Danielle is the first hurricane of the Atlantic season, as designated this Friday by the National Hurricane Center.

It has sustained winds of 120 km/h, the agency said.

It stays away from the coast and won’t be a threat to any landmass for at least five days.

The hurricane center says that Danielle will be a Category 2 hurricane and will remain almost stationary through the weekend.

“The storm is forecast to meander over the open Atlantic for the next two days,” the hurricane center said Friday morning. “Maximum sustained winds have increased to near 110 km/h (70 m/h) with higher gusts. Additional strengthening is expected over the next couple of days, and Danielle is forecast to become a hurricane later this morning”.

The hurricane center announced Thursday that Danielle had become a named storm in the North Atlantic on Wednesday, the first named storm since July 3. This means that last month was the first August in 25 years in which there was not a single named storm in the Atlantic.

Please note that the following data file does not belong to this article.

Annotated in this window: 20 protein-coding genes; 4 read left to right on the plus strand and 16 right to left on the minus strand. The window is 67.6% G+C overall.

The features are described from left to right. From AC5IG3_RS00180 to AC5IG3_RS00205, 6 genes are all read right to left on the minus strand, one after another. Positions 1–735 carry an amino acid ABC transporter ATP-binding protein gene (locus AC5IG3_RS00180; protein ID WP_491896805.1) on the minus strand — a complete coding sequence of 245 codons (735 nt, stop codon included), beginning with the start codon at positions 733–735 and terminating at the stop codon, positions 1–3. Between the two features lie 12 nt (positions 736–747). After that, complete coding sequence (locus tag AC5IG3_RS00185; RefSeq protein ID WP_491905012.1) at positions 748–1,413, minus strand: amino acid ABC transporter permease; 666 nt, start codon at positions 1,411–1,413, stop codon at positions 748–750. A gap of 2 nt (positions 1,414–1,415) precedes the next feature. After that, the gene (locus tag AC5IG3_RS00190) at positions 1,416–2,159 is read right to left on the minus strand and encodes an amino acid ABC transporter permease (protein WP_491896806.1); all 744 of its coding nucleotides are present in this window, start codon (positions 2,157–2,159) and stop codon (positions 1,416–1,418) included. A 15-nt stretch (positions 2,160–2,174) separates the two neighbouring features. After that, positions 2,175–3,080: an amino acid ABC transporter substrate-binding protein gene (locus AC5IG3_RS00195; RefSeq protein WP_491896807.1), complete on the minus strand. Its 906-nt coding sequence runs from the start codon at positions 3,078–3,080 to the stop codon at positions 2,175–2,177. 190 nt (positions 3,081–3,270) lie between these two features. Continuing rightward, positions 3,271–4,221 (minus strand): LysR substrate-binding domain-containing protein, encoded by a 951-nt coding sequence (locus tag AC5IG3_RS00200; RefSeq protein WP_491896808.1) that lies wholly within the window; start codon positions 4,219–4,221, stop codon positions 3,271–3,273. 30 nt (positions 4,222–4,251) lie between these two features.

The last time the first hurricane of the season arrived this late was on September 11, 2013, with Hurricane Humberto.

The average date for the first hurricane of the season is August 11.

This was only the third August since 1950 that the Atlantic did not see a named storm. And it’s the first time since 1941 that there wasn’t a named storm in the Atlantic from July 3 to August 30, said Phil Klotzbach, a research scientist at Colorado State University.

“This remarkably quiet period of Atlantic tropical cyclones is likely to end soon,” Klotzbach said Wednesday.